This is the blend you talk about. The clients, both the local distribution and the students are loving it!

    1. Thanks, David — that mix of hands-on and virtual is the ideal way to make virtual connection work. Glad you’ve figured it out and it’s working for you.

  2. Thank you Dr. Morgan. I concur with your observation regarding digital communications. Going back 20 years, to the early use of email, I can recall hundreds of conflicts that were uselessly created by the problem of not understanding anothers intentions.

    I was dumbstruck by your simple observation “what we care about more than anything: what is the intent of the other person or people we’re communicating with?” I literally never had that thought before.

    It is now much clearer to me that in ALL communications I should be aware of my intent, and I should work at making sure that intent is clear. When I fail to do that I leave it to the listener’s imagination, and since I don’t know their lives, their stresses, their backgrounds, their situation it is impossible for me to know how they will interpret my communications. Or, worse, I have assumed I know them so well that I need not be concerned with how they will interpret my communications (and assumptions are the root of so many bad outcomes!)

    Now that I realize this observation I can take far greater responsibility for the outcome of my communications. I have responsibility to make sure I communicate my intent. Wow, I have taken so much for granted so often in my past communications – I have had such high expectations for the other person!!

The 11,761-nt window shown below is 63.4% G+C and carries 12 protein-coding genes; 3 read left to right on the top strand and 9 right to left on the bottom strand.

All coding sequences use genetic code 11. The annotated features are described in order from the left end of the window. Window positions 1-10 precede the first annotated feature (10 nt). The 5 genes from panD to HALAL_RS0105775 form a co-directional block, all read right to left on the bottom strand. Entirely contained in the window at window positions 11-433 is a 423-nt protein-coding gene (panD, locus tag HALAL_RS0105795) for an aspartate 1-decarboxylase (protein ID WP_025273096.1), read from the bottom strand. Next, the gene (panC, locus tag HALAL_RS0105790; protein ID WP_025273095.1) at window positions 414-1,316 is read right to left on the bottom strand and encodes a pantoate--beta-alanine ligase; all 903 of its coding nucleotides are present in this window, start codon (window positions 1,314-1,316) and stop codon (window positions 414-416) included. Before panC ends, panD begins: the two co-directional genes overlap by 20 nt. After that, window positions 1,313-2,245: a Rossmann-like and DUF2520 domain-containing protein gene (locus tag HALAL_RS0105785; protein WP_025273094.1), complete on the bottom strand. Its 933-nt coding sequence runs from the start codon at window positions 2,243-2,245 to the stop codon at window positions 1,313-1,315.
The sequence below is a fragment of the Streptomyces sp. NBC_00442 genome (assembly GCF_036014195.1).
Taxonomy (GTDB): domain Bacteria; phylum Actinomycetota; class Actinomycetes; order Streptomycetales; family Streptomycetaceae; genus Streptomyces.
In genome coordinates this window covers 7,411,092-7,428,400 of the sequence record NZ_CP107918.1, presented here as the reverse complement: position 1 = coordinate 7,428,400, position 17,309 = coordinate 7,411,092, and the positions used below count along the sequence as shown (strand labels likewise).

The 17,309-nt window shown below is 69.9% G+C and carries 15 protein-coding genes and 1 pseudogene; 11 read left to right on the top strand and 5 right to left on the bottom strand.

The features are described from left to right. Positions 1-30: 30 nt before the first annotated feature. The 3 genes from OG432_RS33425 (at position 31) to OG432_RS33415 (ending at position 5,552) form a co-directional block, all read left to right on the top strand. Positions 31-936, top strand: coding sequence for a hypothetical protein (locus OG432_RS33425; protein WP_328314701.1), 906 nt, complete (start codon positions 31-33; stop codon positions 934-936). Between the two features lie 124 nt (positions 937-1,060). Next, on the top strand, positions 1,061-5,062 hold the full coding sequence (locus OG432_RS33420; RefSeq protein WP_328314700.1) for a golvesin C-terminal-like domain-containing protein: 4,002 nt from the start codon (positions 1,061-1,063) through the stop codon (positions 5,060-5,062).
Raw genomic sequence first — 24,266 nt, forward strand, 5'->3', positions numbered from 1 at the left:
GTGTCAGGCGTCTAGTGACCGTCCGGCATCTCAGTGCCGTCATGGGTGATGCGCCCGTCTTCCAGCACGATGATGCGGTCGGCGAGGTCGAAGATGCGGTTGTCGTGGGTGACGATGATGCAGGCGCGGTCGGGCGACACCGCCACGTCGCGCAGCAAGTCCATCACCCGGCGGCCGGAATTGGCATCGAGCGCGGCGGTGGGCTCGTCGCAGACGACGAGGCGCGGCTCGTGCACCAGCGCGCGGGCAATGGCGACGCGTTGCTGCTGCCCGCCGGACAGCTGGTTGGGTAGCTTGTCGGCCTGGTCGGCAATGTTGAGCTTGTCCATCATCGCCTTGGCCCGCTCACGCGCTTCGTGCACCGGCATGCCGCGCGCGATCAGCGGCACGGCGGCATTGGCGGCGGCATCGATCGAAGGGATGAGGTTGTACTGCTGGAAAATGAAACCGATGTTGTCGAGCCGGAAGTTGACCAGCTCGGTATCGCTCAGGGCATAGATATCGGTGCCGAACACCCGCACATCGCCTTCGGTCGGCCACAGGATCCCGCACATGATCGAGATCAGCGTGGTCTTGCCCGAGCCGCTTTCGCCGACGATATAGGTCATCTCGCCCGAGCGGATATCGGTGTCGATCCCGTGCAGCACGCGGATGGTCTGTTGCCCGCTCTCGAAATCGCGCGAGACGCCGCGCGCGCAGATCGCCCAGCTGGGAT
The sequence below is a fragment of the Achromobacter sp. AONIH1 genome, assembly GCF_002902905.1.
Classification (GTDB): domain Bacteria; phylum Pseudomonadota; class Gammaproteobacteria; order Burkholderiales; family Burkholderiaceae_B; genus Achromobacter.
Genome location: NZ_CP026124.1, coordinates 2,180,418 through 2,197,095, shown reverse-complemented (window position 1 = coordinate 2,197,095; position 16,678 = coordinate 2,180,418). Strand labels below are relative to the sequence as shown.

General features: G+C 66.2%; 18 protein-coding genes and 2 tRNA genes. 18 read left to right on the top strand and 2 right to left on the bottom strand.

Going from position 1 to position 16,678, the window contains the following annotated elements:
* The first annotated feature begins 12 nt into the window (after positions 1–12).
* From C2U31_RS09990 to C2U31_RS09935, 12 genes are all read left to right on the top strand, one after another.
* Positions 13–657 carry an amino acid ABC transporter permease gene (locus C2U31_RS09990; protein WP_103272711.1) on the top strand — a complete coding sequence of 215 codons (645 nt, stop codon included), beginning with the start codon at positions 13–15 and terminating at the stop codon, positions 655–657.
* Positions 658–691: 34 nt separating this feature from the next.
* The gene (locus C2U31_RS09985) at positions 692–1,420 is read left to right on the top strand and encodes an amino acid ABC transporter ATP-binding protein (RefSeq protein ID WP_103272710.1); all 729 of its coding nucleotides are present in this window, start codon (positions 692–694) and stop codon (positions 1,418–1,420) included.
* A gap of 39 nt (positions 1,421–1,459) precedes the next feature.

Thank you.

    1. Adam — great to hear from you and delighted that you found the point about intent powerful. I can make the second edition of Can You Hear Me? much shorter:-)

  3. Excellent post, Nick. I believe with our 21st century virtual worlds, we are forced to “read between the lines.” I agree with you – there is much nonverbal-rich communication found in live events that can’t be replicated electronically. For me, that is one of the biggest draws of conferences – the hugs, handshakes, smiles, and intrinsic trust built into face-to-face time over meetings and meals. I find video calls to be a good intermediate step in between a 2-dimensional email and a live meeting.

    1. Thanks, Lynn — I love the phrase “2-dimensional email” and agree wholeheartedly about the difference between that and a live meeting.

  4. Hi Nick, thank you for sharing awareness about communication in the complex world. Aim for connection :).
    First of all in the complex world we need to go down from head to heart…make use of our intuition and less in the analytic mode
    (this cannot/doesn’t serve us that much anymore).
    And on top of finding out the intent of the other person (if known ;)), are we aware of our own, intent?
    Is our intent always what we think it is? Do we really know what we want/need?
    I refer to CNVC (non conflicting communication) from Marshal Rosenburg. Very powerful tool(s) to dig deep, to find our own and others wants/needs.
    The chance we sort this out (if needed) will depend on clear communication, which is clearly the face-to-face or maybe more to say: heart to heart communication :), like you wrote.
    Extra: (understand and being understood)
    Great to find out what kind of person we have in front of us. Recognise their style…
    I refer to the code of understanding (begripscode; not translated from dutch to english yet). This tool tells us about the four styles we can recognise in others and ourselves:
    A guard style/a decision making style/connector style/inventor style.
    By using this tool we communicate with awareness and focus. Which brings connection!!!!

    Again thank you for bringing up the knowledge of 2D and 3D, in the 5 dimensional world 🙂

    1. Frances, thanks so much for your insightful and thoughtful comment. We have so much more work to do to understand each other’s intent. The work only begins when we answer basic questions of emotional reaction — in a “5D” world.